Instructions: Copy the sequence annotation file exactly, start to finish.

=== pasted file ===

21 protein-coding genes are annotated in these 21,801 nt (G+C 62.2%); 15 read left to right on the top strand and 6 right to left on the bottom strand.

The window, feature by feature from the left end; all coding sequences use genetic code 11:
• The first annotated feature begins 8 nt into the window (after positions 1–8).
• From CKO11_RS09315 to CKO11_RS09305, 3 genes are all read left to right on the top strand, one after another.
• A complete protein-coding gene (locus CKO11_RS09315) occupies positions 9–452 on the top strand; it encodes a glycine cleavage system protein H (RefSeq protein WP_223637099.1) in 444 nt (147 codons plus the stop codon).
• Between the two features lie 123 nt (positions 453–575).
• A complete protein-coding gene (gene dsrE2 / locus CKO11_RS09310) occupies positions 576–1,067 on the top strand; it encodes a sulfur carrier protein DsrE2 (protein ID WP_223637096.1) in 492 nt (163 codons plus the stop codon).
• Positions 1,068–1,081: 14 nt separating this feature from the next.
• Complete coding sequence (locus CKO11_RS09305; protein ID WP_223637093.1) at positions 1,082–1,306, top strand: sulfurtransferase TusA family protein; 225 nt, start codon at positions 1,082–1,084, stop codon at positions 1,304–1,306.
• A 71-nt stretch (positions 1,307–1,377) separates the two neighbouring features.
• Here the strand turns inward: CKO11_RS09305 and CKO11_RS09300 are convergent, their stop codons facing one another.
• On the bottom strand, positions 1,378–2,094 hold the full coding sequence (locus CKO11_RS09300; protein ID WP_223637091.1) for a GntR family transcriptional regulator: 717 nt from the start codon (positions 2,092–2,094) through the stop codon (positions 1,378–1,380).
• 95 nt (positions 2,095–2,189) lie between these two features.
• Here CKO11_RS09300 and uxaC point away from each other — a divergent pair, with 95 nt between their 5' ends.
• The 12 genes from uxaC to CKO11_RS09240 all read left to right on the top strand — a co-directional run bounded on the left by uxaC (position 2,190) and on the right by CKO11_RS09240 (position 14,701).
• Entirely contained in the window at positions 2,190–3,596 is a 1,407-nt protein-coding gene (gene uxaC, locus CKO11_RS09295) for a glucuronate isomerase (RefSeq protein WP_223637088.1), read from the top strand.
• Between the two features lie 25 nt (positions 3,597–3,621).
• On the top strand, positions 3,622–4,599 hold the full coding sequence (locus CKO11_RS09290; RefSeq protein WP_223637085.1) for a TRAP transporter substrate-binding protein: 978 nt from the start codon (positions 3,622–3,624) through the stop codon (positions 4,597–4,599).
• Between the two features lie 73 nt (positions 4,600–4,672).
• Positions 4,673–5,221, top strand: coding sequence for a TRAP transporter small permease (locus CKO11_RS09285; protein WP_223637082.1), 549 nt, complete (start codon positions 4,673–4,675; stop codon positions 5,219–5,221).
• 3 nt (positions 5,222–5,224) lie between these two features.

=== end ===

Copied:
21 protein-coding genes are annotated in these 21,801 nt (G+C 62.2%); 15 read left to right on the top strand and 6 right to left on the bottom strand.

The window, feature by feature from the left end; all coding sequences use genetic code 11:
• The first annotated feature begins 8 nt into the window (after positions 1–8).
• From CKO11_RS09315 to CKO11_RS09305, 3 genes are all read left to right on the top strand, one after another.
• A complete protein-coding gene (locus CKO11_RS09315) occupies positions 9–452 on the top strand; it encodes a glycine cleavage system protein H (RefSeq protein WP_223637099.1) in 444 nt (147 codons plus the stop codon).
• Between the two features lie 123 nt (positions 453–575).
• A complete protein-coding gene (gene dsrE2 / locus CKO11_RS09310) occupies positions 576–1,067 on the top strand; it encodes a sulfur carrier protein DsrE2 (protein ID WP_223637096.1) in 492 nt (163 codons plus the stop codon).
• Positions 1,068–1,081: 14 nt separating this feature from the next.
• Complete coding sequence (locus CKO11_RS09305; protein ID WP_223637093.1) at positions 1,082–1,306, top strand: sulfurtransferase TusA family protein; 225 nt, start codon at positions 1,082–1,084, stop codon at positions 1,304–1,306.
• A 71-nt stretch (positions 1,307–1,377) separates the two neighbouring features.
• Here the strand turns inward: CKO11_RS09305 and CKO11_RS09300 are convergent, their stop codons facing one another.
• On the bottom strand, positions 1,378–2,094 hold the full coding sequence (locus CKO11_RS09300; protein ID WP_223637091.1) for a GntR family transcriptional regulator: 717 nt from the start codon (positions 2,092–2,094) through the stop codon (positions 1,378–1,380).
• 95 nt (positions 2,095–2,189) lie between these two features.
• Here CKO11_RS09300 and uxaC point away from each other — a divergent pair, with 95 nt between their 5' ends.
• The 12 genes from uxaC to CKO11_RS09240 all read left to right on the top strand — a co-directional run bounded on the left by uxaC (position 2,190) and on the right by CKO11_RS09240 (position 14,701).
• Entirely contained in the window at positions 2,190–3,596 is a 1,407-nt protein-coding gene (gene uxaC, locus CKO11_RS09295) for a glucuronate isomerase (RefSeq protein WP_223637088.1), read from the top strand.
• Between the two features lie 25 nt (positions 3,597–3,621).
• On the top strand, positions 3,622–4,599 hold the full coding sequence (locus CKO11_RS09290; RefSeq protein WP_223637085.1) for a TRAP transporter substrate-binding protein: 978 nt from the start codon (positions 3,622–3,624) through the stop codon (positions 4,597–4,599).
• Between the two features lie 73 nt (positions 4,600–4,672).
• Positions 4,673–5,221, top strand: coding sequence for a TRAP transporter small permease (locus CKO11_RS09285; protein WP_223637082.1), 549 nt, complete (start codon positions 4,673–4,675; stop codon positions 5,219–5,221).
• 3 nt (positions 5,222–5,224) lie between these two features.